Finally, at each time step we resample the particles. Each particle has a probability of being resampled that is proportional to its weight. Over time, particles with less accurate positions are weeded out, and the particles should converge on the true location of the drone!

To retrieve a position estimate of the drone at any time, we can take a simple idea from probability and compute the expectation of the belief distribution: the sum over each particle in the filter of its pose times its weight.

The expectation of a random variable X:
$$E[X] = \sum_x{xp(X=x)}$$

$$p(X=x)$$ is the probability that the true pose of the drone is equal to a particle’s estimate of the pose, ie, the weight of the particle. For example, if we wanted to retrieve the pose estimate for the drone along the x axis, we would take the weighted mean of each particle’s x value, where the weight is the weight of each particle.

The following diagram shows the operation of MC Localization. In the diagram, our friendly H2R robot is trying to localize himself relative to a long table with some nuts and bolts, which are very useful to a robot!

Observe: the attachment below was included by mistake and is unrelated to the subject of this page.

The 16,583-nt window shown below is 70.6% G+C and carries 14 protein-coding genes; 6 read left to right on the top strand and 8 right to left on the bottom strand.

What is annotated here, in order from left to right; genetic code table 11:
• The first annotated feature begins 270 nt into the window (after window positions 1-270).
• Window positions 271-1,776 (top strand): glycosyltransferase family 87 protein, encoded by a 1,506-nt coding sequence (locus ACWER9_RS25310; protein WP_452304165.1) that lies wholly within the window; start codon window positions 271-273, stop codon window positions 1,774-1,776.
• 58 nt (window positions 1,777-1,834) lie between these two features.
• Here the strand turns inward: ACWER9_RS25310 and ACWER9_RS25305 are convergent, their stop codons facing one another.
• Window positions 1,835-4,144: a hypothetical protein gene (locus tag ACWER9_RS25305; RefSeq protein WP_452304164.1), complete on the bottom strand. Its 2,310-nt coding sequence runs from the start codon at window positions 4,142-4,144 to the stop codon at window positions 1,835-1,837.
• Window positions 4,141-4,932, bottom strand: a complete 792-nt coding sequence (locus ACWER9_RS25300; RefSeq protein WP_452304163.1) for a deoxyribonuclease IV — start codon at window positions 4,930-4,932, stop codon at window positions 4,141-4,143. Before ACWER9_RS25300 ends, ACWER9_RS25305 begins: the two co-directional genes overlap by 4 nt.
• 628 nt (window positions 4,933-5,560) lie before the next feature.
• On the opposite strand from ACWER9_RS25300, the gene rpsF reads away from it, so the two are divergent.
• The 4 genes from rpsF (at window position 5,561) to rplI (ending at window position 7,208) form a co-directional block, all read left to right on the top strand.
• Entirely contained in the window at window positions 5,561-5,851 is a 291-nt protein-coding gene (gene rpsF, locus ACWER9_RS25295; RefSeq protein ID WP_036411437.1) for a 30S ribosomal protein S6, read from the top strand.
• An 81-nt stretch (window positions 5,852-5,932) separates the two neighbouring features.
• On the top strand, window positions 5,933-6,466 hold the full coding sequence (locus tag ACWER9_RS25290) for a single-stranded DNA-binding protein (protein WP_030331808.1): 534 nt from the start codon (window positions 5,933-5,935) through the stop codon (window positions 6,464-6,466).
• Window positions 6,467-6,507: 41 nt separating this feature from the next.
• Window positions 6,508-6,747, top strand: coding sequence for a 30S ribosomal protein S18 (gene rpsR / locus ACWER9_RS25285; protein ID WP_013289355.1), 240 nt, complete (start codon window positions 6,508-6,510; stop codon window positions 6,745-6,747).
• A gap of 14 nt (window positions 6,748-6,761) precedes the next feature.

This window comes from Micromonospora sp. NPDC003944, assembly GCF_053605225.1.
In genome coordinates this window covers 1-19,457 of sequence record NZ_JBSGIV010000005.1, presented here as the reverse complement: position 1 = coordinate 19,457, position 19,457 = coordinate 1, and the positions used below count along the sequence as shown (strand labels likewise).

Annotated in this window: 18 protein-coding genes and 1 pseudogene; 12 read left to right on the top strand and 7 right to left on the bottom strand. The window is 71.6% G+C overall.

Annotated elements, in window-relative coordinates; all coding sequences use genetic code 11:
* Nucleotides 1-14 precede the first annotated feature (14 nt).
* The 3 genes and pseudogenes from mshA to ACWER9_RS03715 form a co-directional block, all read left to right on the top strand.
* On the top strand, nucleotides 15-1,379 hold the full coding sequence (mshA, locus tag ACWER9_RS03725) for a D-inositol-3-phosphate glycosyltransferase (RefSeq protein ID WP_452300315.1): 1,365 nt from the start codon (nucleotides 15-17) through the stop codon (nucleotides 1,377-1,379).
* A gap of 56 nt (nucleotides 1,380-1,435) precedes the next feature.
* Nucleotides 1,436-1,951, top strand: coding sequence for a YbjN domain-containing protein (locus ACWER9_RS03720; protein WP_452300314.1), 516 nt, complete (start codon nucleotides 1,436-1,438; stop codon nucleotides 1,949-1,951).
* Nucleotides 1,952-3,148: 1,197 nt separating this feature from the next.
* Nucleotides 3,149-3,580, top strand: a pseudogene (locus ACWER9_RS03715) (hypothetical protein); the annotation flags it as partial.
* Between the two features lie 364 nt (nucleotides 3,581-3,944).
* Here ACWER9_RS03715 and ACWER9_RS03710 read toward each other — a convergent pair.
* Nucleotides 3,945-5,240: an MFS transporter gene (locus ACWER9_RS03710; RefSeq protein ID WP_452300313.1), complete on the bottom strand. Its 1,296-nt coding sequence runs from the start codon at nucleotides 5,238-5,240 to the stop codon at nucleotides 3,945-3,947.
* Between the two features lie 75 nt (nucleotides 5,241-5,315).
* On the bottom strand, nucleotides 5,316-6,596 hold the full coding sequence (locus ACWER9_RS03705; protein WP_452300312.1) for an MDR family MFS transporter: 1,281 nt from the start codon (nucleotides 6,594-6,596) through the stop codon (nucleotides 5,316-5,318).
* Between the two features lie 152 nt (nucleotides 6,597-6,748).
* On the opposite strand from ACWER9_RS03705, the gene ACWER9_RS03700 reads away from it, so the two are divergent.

Fig. 19 Monte Carlo Localization. Vertical lines represent particles whose height represents the weight of the particle. p(z|x) is the measurement function. Figure inspired by Probabilistic Robotics.#

• a. The robot starts in front of the first bolt. A set of particles are initialized in random positions throughout the state space. Notice that the particles have uniform initial weights.

• b. We weight the set of particles based on their nearness to the bolts using the measurement function.

• c. The robots moves from the first bolt to the second one, the motion model causes all particles to shift to the right. In this step, we also resample a new set of particles around the most likely positions from step b.

• d. Again, we weight the particles based on their nearness to the bolts, we can now see a significant concentration of the probability mass around the second bolt, where the robot actually is.

• e. The robot moves again and we resample particles around those highest weighted from part d. We can now see that the belief distribution is heavily concentrated around the true pose of the robot.

If you are feeling shaky about the MC localization algorithm, we recommend studying the diagram above until things start to make sense!

In localization_answers.md provide answers to the following questions:

## Problem 1 - Localization Theory Questions#

Q1- What is the advantage of particle filters relative to the Gaussian representation used by the Kalman filter?

Q2- Can Monte Carlo Localization approximate any distribution? If no, explain why? If yes, describe what controls the nature of approximation?